PrerequisitesICS 253

ICS 381: Principles of Artificial Intelligence (3-0-3)
AI history and applications; Intelligent agents and expert systems; Introduction to AI programming; Problem solving agents by uninformed, heuristic and local search; Constraint satisfaction and programming, games and adversarial search; Knowledge-based agents: Propositional and first-order logic, Forward and backward chaining and inference; Planning and reasoning in uncertain situations; Basics of machine learning; Natural language processing; Exposure to other applications of AI (e.g. Vision and Robotics)
Co-requisites: STAT 319
PrerequisitesICS 253

ICS 398: Internship (0-0-6)
A continuous period of 16 weeks spent as a normal “new” employee in industry, business, or government agencies with the purpose of familiarizing students with the real world of work and enabling them to integrate their learning to a real work environment. During this period, a student is exposed to a real-life work in the field and work as a normal employee. Each student is required to participate with at least one project. Students are required to submit progress reports during the work period. Students are also required to give a presentation and submit a final report on their experience and the knowledge they gained during their work.
Prerequisites: ENGL 214, ICS 321, SWE 206, SWE 363, Completion of at least 85 hours, Major and Cumulative GPA of at least 2.0.

ICS 399: Summer Training (0-0-0)
A continuous period of 8 weeks spent as a normal employee in industry, business, or government agencies with the purpose of familiarizing students with the real world of work and enabling them to integrate their classroom learning to a real work environment. During this period, a student is exposed to a real-life work in the field. Students are required to submit progress reports during the work period. Students are also required to give a presentation and submit a final report on their experience and the knowledge they gained during their Training.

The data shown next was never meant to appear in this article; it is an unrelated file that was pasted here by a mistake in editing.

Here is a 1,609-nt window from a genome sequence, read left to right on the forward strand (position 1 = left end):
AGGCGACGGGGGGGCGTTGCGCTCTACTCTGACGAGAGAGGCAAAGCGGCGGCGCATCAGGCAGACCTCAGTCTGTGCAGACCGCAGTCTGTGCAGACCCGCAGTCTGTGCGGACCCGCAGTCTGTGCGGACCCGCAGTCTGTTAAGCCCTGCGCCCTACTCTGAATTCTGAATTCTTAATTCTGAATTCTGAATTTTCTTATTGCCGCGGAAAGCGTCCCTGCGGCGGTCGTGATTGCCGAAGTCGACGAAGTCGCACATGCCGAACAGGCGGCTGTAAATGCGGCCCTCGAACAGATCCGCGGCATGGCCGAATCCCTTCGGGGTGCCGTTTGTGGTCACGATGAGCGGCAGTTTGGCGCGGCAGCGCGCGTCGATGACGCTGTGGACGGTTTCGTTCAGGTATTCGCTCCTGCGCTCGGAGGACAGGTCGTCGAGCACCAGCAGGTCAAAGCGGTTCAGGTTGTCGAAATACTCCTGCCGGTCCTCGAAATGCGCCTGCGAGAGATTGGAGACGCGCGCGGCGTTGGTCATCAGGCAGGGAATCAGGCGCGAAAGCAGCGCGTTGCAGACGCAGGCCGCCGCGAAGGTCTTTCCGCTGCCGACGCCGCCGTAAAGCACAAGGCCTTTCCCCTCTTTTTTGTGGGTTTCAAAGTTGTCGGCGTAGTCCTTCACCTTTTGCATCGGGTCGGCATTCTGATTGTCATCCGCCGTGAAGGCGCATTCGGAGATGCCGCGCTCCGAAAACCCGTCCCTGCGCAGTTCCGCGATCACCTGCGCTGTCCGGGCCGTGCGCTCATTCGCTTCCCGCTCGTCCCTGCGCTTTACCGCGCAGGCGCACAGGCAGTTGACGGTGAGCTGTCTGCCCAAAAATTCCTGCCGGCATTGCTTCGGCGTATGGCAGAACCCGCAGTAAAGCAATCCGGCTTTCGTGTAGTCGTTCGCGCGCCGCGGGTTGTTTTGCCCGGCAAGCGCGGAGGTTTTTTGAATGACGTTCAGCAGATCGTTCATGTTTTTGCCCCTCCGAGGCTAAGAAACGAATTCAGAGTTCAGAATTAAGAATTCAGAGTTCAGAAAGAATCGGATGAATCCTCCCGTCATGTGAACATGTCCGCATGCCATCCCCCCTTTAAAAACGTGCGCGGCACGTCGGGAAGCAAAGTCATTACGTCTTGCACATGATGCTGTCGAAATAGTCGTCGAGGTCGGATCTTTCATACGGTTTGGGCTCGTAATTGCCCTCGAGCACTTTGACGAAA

Prerequisites: ENGL 214, ICS 321, SWE 206, SWE 363, Completion of at least 85 hours, Major and Cumulative GPA of at least 2.0

ICS 410: Programming Languages (3-0-3)
Programming paradigms: Object-oriented, imperative, functional, and logic; Application development in these paradigms; Fundamentals of Language Design: Syntax and semantics; Language implementation: virtual machines; Compilation, interpretation, and hybrid.
Prerequisites: ICS 202

ICS 411: Senior Project (1-6-3)
Project-oriented course in which students work in teams on an applied real-world problem of their interest, go through its software development lifecycle in order to develop a prototype software solution for the problem at hand. The senior project offers the opportunity to integrate the knowledge acquired in preceding courses, as well as promote and instill communication skills, writing skills, and lifelong self-learning. 
PrerequisitesICS 398 or ICS 399 

ICS 412: Compiler Construction Techniques (3-0-3)
Compiler techniques and methodology; Organization of compilers; Lexical and syntax analysis; Parsing techniques; Object code generation and optimization, detection and recovery from errors; Contrast between compilers and interpreters.
PrerequisitesICS 202, ICS 253

ICS 415: Computer Graphics (3-0-3)
Applications of computer graphics; Graphics systems and devices; Output primitives and their attributes; Geometric transformations; Window to viewport mapping and clipping; Curves and surfaces; Three-dimensional viewing; Hidden surface removal; illumination and color models; Animation.
PrerequisitesICS 202

ICS 424: Advanced Database Systems (3-0-3)
Data preprocessing, data warehousing and OLAP; Security, transaction processing, concurrency control techniques, and backup and recovery of relational databases; Introduction to non-relational database systems such as NoSQL and NewSQL databases.
PrerequisitesICS 321

ICS 433: Operating Systems (3-1-3)
History and evolution of operating systems; Types of operating systems; Operating system structures; Process management: processes, threads, CPU scheduling, process synchronization; Memory management and virtual memory; File systems; I/O systems; Security and protection; Distributed systems; Case studies.